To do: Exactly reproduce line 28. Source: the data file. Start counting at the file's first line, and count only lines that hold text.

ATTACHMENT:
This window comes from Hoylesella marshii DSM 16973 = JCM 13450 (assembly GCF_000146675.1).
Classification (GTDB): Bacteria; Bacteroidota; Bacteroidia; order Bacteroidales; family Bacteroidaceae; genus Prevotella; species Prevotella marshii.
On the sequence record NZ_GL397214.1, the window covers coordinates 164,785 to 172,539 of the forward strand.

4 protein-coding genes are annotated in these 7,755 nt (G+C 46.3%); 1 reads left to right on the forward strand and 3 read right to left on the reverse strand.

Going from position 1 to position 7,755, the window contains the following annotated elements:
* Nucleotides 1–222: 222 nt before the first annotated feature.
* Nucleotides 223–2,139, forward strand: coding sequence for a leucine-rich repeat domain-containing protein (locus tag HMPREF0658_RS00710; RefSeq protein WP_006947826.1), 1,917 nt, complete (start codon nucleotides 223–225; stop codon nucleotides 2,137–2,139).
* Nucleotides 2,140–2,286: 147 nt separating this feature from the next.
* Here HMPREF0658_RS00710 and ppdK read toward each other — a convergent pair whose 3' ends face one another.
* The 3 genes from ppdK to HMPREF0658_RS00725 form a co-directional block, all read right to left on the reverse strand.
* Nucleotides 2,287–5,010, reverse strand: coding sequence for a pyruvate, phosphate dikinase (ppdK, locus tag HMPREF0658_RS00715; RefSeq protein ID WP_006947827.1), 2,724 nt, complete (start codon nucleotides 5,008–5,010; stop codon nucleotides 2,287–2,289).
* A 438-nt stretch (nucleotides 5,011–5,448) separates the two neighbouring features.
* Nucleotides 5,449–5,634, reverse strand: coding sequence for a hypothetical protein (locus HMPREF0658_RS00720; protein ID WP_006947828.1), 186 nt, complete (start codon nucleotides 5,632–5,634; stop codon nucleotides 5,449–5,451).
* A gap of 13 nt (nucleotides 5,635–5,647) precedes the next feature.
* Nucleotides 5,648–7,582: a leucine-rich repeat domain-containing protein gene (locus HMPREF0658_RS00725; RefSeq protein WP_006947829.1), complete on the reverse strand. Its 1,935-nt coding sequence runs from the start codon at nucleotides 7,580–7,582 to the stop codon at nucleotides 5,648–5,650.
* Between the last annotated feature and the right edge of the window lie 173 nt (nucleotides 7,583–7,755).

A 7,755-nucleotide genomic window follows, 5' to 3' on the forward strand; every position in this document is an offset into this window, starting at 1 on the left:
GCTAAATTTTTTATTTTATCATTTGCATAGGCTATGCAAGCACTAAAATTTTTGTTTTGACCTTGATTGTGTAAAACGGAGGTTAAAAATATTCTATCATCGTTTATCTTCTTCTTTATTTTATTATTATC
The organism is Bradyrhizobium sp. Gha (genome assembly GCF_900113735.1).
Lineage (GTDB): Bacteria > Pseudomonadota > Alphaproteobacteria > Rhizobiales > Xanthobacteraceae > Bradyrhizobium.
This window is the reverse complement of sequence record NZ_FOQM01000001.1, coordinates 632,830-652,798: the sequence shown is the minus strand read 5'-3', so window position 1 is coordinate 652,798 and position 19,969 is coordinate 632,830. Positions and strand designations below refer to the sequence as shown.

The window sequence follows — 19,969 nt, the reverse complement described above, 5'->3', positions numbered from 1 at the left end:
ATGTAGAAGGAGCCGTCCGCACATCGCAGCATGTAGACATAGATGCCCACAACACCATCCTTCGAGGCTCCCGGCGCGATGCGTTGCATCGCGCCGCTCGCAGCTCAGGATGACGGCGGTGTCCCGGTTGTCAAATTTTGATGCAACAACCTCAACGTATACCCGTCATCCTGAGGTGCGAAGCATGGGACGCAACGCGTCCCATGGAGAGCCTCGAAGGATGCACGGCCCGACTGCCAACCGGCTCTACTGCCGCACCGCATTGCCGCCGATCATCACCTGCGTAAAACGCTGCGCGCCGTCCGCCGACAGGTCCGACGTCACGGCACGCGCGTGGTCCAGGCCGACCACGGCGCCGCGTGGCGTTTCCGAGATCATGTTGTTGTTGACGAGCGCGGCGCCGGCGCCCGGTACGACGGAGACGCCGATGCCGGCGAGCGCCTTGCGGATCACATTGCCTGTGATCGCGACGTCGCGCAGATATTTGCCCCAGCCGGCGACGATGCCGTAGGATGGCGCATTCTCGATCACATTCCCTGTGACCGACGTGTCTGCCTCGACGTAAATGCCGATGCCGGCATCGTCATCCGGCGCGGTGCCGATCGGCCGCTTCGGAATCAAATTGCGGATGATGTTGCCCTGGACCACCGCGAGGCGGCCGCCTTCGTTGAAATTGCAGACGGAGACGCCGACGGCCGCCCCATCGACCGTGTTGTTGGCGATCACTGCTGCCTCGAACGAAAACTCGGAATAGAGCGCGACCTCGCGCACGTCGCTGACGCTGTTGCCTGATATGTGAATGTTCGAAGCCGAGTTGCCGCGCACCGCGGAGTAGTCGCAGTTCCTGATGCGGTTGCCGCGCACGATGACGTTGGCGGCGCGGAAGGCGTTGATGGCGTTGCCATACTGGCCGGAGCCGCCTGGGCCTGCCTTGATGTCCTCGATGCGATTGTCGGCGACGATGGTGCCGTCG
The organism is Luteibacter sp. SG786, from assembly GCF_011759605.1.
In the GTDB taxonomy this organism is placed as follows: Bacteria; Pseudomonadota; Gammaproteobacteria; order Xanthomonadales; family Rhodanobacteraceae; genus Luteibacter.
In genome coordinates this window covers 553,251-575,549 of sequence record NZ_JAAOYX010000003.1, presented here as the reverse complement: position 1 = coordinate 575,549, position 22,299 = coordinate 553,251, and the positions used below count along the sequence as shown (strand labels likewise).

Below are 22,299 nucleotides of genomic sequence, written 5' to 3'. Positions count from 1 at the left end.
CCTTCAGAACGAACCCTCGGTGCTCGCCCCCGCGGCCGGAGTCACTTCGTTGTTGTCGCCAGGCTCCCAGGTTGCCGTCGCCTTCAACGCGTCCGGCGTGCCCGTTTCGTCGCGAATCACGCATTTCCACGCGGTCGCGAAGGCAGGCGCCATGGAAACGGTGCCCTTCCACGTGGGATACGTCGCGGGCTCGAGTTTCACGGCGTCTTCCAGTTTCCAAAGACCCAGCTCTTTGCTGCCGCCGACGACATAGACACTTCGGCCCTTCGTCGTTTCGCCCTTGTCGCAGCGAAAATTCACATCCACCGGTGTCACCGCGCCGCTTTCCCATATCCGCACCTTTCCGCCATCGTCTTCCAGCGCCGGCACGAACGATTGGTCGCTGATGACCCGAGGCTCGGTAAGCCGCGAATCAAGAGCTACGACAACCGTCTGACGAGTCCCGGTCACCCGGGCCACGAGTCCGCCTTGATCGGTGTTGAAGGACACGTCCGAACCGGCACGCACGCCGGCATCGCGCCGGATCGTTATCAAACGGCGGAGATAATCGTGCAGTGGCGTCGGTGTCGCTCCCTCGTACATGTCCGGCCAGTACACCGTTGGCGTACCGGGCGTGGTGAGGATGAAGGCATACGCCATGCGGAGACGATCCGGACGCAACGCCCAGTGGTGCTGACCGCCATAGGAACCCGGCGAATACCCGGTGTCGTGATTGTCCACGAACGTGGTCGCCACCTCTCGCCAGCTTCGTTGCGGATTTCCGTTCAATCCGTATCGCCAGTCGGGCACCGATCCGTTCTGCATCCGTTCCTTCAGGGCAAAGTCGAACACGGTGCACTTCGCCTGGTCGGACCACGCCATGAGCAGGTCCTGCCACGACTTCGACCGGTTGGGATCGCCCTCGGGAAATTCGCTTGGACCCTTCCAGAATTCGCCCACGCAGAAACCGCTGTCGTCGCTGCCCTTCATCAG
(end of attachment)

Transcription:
CCTTCAGAACGAACCCTCGGTGCTCGCCCCCGCGGCCGGAGTCACTTCGTTGTTGTCGCCAGGCTCCCAGGTTGCCGTCGCCTTCAACGCGTCCGGCGTGCCCGTTTCGTCGCGAATCACGCATTTCCACGCGGTCGCGAAGGCAGGCGCCATGGAAACGGTGCCCTTCCACGTGGGATACGTCGCGGGCTCGAGTTTCACGGCGTCTTCCAGTTTCCAAAGACCCAGCTCTTTGCTGCCGCCGACGACATAGACACTTCGGCCCTTCGTCGTTTCGCCCTTGTCGCAGCGAAAATTCACATCCACCGGTGTCACCGCGCCGCTTTCCCATATCCGCACCTTTCCGCCATCGTCTTCCAGCGCCGGCACGAACGATTGGTCGCTGATGACCCGAGGCTCGGTAAGCCGCGAATCAAGAGCTACGACAACCGTCTGACGAGTCCCGGTCACCCGGGCCACGAGTCCGCCTTGATCGGTGTTGAAGGACACGTCCGAACCGGCACGCACGCCGGCATCGCGCCGGATCGTTATCAAACGGCGGAGATAATCGTGCAGTGGCGTCGGTGTCGCTCCCTCGTACATGTCCGGCCAGTACACCGTTGGCGTACCGGGCGTGGTGAGGATGAAGGCATACGCCATGCGGAGACGATCCGGACGCAACGCCCAGTGGTGCTGACCGCCATAGGAACCCGGCGAATACCCGGTGTCGTGATTGTCCACGAACGTGGTCGCCACCTCTCGCCAGCTTCGTTGCGGATTTCCGTTCAATCCGTATCGCCAGTCGGGCACCGATCCGTTCTGCATCCGTTCCTTCAGGGCAAAGTCGAACACGGTGCACTTCGCCTGGTCGGACCACGCCATGAGCAGGTCCTGCCACGACTTCGACCGGTTGGGATCGCCCTCGGGAAATTCGCTTGGACCCTTCCAGAATTCGCCCACGCAGAAACCGCTGTCGTCGCTGCCCTTCATCAG